ERRγ deletion causes rapid and progressive pancreatic atrophy
H&E staining (upper panel) and Masson’s trichrome staining (middle panel) of pancreas from control (CON) and ERRγ conditional Knock-out (cKO) cKO mice 7d after the ERR γ deletion.
Gross images of pancreas (lower panel)
We are doing this study to find out why kids with MPS have problems with their bones, joints, brains, and other parts of their body so we can come up with medications that help them.
The Study: This research study collects blood samples from healthy children and adolescents to support research on MPS (Mucopolysaccharidoses), an inherited disease caused by the body’s inability to produce specific enzymes. The missing or insufficient enzyme prevents cells from recycling waste, resulting in cells not working right throughout the body.
The non-invasive delivery device will be for use in respiratory distress syndrome (RDS), a significant cause of neonatal mortality and morbidity
The Lundquist Institute’s investigator Frans Walther, MD, PhD, has received a two-year grant from the Bill & Melinda Gates Foundation in the amount of $471,858.00 to support the development of a synthetic aerosolized lung surfactant and a non-invasive delivery device for use in infant respiratory distress syndrome (RDS), a significant cause of neonatal mortality and morbidity. Newborns experiencing RDS must dramatically increase the effort to take each breath, due to lack of adequate, naturally occurring surfactant production in their lungs.
JDRF Career Development Awards are highly competitive and given to only a few promising junior researchers each year
The Lundquist Institute’s investigator Eiji Yoshihara, Ph.D., has received a five-year $749,995.50 Career Development Award from JDRF (formerly known as Juvenile Diabetes Research Foundation) for his proposed study on how human β cells gain immune evasive function by environmental cues. In pre-clinical humanized models, induction of immune-evasive function in stem cell derived functional human islet-like oganoids has proven to cure diabetes by reducing the risk of graft rejection.
Jody Spillane, Sr. VP for Public Affairs, Spearheads New Program to Introduce Elementary School Students to Science
LOS ANGELES (February 24, 2022) — The Lundquist Institute today has launched an exciting new program that introduces elementary public-school students to science. The new Institute initiative began offering its science-based curriculum to elementary school students in December of 2021 and will extend its workshops through June 2022 and then continue to offer the program every semester going forward.
Research is funded by five-year, $2.29 million grant from the National Institute of Neurological Disorders and Stroke.
LOS ANGELES (February 2, 2022) — The Lundquist Institute’s investigator Lina R. Nih, PhD, and her colleagues at Penn State have received a five-year, $2.29 million grant from the National Institute of Neurological Disorders and Stroke — an institute within the National Institutes of Health — to explore the use of injectable porous biomaterials to target post-stroke immune response and promote new blood vessel and axon formation, processes known as angiogenesis and axonogenesis, respectively, at the site of the stroke.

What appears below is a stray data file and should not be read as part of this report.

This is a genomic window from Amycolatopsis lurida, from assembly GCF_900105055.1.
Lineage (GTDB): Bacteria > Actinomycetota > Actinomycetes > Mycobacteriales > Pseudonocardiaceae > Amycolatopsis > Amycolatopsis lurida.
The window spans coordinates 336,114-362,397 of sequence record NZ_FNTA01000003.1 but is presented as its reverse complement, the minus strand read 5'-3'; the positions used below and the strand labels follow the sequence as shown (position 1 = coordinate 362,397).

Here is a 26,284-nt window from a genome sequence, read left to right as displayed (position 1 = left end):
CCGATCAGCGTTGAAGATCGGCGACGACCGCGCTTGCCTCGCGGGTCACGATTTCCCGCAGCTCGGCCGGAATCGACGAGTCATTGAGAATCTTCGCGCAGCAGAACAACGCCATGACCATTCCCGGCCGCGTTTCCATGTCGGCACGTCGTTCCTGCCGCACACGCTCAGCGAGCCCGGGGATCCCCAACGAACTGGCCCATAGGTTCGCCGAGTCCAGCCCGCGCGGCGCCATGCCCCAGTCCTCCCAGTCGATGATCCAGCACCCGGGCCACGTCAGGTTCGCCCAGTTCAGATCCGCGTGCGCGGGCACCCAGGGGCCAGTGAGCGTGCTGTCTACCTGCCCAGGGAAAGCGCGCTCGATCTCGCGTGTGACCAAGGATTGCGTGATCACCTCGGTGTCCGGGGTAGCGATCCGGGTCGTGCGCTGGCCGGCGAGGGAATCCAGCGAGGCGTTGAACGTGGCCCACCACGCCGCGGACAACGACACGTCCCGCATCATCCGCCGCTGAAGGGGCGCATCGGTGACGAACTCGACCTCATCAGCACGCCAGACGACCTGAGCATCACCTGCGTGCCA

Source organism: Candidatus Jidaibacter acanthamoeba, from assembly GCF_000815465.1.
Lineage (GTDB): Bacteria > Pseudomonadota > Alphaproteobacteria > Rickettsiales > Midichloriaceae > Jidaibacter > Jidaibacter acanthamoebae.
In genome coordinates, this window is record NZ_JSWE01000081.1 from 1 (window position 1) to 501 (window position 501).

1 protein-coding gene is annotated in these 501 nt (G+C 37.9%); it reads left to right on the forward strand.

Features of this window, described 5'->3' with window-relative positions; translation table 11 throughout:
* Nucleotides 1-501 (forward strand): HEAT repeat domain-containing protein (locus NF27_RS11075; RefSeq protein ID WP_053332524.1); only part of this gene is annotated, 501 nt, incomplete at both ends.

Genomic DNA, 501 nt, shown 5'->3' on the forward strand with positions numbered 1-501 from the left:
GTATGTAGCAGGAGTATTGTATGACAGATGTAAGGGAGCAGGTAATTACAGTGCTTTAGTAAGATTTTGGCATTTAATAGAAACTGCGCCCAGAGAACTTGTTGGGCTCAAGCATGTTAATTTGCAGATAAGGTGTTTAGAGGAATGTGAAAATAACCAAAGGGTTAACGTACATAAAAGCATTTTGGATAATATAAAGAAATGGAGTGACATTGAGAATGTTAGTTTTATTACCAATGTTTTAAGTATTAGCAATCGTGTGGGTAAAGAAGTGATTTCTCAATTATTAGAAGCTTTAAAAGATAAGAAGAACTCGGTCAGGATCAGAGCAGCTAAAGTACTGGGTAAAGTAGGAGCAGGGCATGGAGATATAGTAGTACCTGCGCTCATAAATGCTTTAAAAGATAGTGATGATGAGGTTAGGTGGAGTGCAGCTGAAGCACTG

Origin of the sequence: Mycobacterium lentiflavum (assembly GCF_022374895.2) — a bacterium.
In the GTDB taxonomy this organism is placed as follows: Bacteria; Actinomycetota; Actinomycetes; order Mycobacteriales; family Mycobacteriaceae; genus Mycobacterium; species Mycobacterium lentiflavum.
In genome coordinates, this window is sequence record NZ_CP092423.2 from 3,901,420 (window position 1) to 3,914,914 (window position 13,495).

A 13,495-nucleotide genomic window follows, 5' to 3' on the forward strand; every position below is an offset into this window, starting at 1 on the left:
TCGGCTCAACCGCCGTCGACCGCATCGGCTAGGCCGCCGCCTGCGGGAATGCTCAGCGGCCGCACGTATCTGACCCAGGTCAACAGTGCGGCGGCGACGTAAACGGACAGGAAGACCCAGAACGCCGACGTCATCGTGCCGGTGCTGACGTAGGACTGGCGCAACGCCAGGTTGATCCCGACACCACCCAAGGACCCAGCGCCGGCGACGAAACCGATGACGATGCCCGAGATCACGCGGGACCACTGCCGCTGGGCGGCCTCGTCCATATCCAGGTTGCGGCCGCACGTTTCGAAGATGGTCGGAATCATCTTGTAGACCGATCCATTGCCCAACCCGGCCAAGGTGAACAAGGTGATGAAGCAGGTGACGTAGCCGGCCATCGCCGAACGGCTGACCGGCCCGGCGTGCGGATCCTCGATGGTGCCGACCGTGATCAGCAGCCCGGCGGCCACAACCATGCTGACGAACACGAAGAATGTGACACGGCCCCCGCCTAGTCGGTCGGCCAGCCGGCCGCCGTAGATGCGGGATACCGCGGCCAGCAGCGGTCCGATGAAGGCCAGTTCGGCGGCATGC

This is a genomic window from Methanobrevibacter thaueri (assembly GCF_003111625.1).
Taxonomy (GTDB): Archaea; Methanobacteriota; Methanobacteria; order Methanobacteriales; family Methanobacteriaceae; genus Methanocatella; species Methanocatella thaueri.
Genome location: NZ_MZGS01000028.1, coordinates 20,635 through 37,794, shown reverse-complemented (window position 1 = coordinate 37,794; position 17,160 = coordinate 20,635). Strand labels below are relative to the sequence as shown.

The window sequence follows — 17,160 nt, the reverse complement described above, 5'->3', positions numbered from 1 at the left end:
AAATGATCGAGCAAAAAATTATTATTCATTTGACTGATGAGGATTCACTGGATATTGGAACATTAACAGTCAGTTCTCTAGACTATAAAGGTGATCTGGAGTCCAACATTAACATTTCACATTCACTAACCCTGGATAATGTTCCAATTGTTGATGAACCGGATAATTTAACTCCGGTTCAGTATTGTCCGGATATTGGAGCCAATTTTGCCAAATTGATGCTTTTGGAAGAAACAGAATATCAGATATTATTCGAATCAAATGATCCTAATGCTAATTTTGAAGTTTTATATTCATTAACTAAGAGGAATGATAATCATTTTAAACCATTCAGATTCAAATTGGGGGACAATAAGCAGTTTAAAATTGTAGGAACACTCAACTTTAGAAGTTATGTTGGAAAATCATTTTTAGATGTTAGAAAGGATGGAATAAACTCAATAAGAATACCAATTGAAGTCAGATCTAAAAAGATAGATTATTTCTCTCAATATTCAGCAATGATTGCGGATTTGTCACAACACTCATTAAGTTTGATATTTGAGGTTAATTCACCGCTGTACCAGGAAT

The Lundquist Institute float in 2022 Rose Parade called “Impositive” to celebrate its 70th Anniversary.
The Lundquist Institute participated in this past weekend’s Tournament of Roses Parade in celebration of its 70th Anniversary. The float’s theme Impositive means having optimism in the face of seemingly impossible odds. Impositivity propels the Institute forward as it continues its long history of making incredible groundbreaking discoveries and innovations that impact the world.
The Lundquist Institute will have a float in the 2022 Rose Parade called “Impositive” to celebrate its 70th Anniversary.
The Lundquist Institute will have a float in the 2022 Rose Parade called “Impositive” to celebrate its 70th Anniversary. The float is sponsored by Impositivity Media and Emmaus Life Sciences and will feature riders whose lives have been saved by groundbreaking research conducted at the Institute. The Lundquist Investigators responsible for the life-saving therapies, Dr. Emil Kakkis and Dr. Yutaka Niihara, will also be riding on the float along with their former patients and Institute PhD students.
The study examines performance of the EyeArt AI system for detecting eyes with more than mild diabetic retinopathy (mtmDR) and vision-threatening diabetic retinopathy (vtDR).
The Lundquist Institute’s Investigator Eli Ipp, MD, and a multi-center team of investigators have evaluated the performance of the EyeArt AI system in a study published in JAMA Open Network. Dr. Ipp and his co-investigators found that the accuracy of the EyeArt AI system was high in detecting mtmDR (sensitivity 96% and specificity 88%) and vtDR (sensitivity 97% and specificity 90%).
Ataxia Telangiectasia (A-T) Is a Devastating Disorder in Children Characterized by a Severe Loss of Motor Coordination (Ataxia), Increased Cancer Susceptibility, Immunodeficiency, and Premature Death
The Lundquist Institute’s investigators have developed a critically needed mouse model of Ataxia Telangiectasia (A-T), a currently untreatable, rare childhood disorder that results in a severe and progressive loss of motor coordination and premature death by 30 years of age. The disorder is caused by recessive genetic mutations in the A-T mutated (ATM) gene that prevent the production of an important DNA repair pathway protein referred to as ATM.